P.S. I won't be around as much for a wee while. But I will be back!!!

sheepish said...

Hi everyone, wow what an interesting bunch we are. And what a lovely interviewer.So here are my answers.
Inspiration: I had always wanted to write but suddenly in October of last year the idea for my novel just hit me out of the blue and I knew that I had to write the story.
How long: Well I didn't really get going til I joined the Novel Racers early this year and I am still a fair way off finishing the first draft, I had hoped to be finished by the end of November but it's more likely to be sometime in Jan.
Ideal environment: at the moment I use the dining table but when we move I am going to make myself a study area overlooking the mountains. Or take myself off to the local bar for inspiration.
Best advice:Lower your standards and keep writing,and write your first draft with your heart, you rewrite with your head. I think I still worry to much about the quality of what I'm writing rather than getting the story on the page.
What would I do differently for my next book, I will try and plot a bit more,for this book I have just waited for inspiration to keep me moving forward and that can be a bit slow sometimes.
Fantasy quote: it was worth the wait by Iris Murdoch although that may be a bit tricky!!!
Bedside reading:have run out of new reads til the next trip to England so am re-reading lots of Graham Greene as he does everything so well.
Gosh must be time for a glass of wine now,after all it can be quite stressful being interviewed, still good practice for when the novel hits the Best seller lists!!!!!

Flowerpot said...

I don't like Earl Grey either! In answer to your questions: started writing this one a month or so ago, inspired by a chance remark of a friend while we were out walking my dog. I have a good writing environment at hme but do suffer a lot from back ache despite a good chair etc so I'd like anew back! Best advice - don't give up. Learn as you g along. Advice to others? The same. Go to courses, read, meet other writers. Novels on bedside tables: Kate Atkinson One Good Turn, We are all Welcome Here by Elizabeth Berg and Ladder of Years, Anne Tyler.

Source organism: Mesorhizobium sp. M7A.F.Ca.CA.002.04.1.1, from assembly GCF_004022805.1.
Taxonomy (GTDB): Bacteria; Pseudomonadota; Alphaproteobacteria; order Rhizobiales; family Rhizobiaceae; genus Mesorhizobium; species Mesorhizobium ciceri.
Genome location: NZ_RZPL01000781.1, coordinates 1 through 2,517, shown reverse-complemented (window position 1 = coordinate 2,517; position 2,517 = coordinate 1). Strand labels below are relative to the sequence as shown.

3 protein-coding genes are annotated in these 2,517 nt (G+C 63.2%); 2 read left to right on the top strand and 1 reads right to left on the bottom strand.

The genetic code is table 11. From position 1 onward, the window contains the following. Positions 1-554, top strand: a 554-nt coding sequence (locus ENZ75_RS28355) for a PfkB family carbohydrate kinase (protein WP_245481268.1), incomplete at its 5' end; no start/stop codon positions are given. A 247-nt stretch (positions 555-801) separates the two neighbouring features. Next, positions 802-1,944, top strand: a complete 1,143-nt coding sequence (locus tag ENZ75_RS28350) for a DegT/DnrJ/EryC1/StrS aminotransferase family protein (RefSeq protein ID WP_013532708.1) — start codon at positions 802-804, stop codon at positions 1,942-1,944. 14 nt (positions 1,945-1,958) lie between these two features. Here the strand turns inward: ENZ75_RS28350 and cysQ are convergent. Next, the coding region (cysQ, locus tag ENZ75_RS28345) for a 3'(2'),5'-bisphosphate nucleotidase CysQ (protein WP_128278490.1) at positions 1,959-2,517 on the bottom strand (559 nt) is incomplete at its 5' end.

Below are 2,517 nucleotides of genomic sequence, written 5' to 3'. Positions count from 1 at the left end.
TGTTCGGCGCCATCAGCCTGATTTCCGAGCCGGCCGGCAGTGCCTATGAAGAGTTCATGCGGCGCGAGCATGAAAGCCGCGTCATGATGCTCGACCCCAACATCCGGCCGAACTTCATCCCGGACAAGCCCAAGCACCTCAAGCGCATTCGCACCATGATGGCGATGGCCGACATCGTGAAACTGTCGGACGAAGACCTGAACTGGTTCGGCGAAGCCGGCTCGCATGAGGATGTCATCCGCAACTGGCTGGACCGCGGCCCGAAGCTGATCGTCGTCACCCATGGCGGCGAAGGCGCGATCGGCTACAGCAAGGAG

Fiona said...

So, oh great author, what inspired you to write your book?

Money and fame

How long did it take to finish your book or, if you’re still writing, how long have you been writing it and when are you expecting/hoping to finish it?

Over three years. Two and half years messing around and six actually writing.

If you could conjure up your ideal writing environment what would it look like/where would it be?

It would look over the sea, have a real fire and a big old armchair.

What’s the best bit of writing-related advice you’ve ever been given/read?

Jen's mum: 'Stop fannying around.'

What would you do differently with your next book?

I'd write it from start to finish without re reading any of it.

If you could get anyone to write you an amazing quote/blurb on the front of your novel who would you choose and, if you feel like it, what would they say?

You. You'd say, 'I taught her all I know so she's brilliant.'

What would your advice to other aspiring writers be?

See Jen's mum - above.

And finally…which novels are on your bedside table?

In Search of Adam, Wannabe a Writer?, The Lovely Bones.

Thank you for your time. You're the best looking AND the most talented author/author-to-be I've ever met.

Thank you darling. Cheque's in the post.

Lane said...

Gosh what an erudite and distinguished bunch of writers! Thanks Cally for provoking such an insight. Although we're all basically the same - we're so .....different. Fab

Right.
So, oh great author, what inspired you to write your book?
An article in the local paper sowed the seed. I couldn't get it out of my head so weaving it into a story seemed the only thing to do.

How long did it take to finish your book or, if you’re still writing, how long have you been writing it and when are you expecting/hoping to finish it?
I've been writing it since January of this year. I'm expecting to finish by June.

If you could conjure up your ideal writing environment what would it look like/where would it be?
Well it certainly wouldn't be where I am at the moment. It would be somewhere balmy, within spitting distance of the sea and a cafe around the corner.

What’s the best bit of writing-related advice you’ve ever been given/read?
Same as most of my fellow Racers...permission to write first draft tat and try not to be self-conscious.

Although you’re a hugely accomplished author I imagine you’ve made some mistakes and learned some lessons whilst writing your book. What would you do differently with your next book?
Stop imagining that vast amounts of free writing time will magically come your way. Life is cluttered so get over it and write when you can.

If you could get anyone to write you an amazing quote/blurb on the front of your novel (e.g. “A novel of such astonishing wit and wisdom it makes me feel like an uneducated buffoon” Stephen Fry”) who would you choose and, if you feel like it, what would they say?
Maya Angelou - " This woman loves words and knows how to use them" *sigh*

What would your advice to other aspiring writers be?
Watch people. Listen to people. They are your story.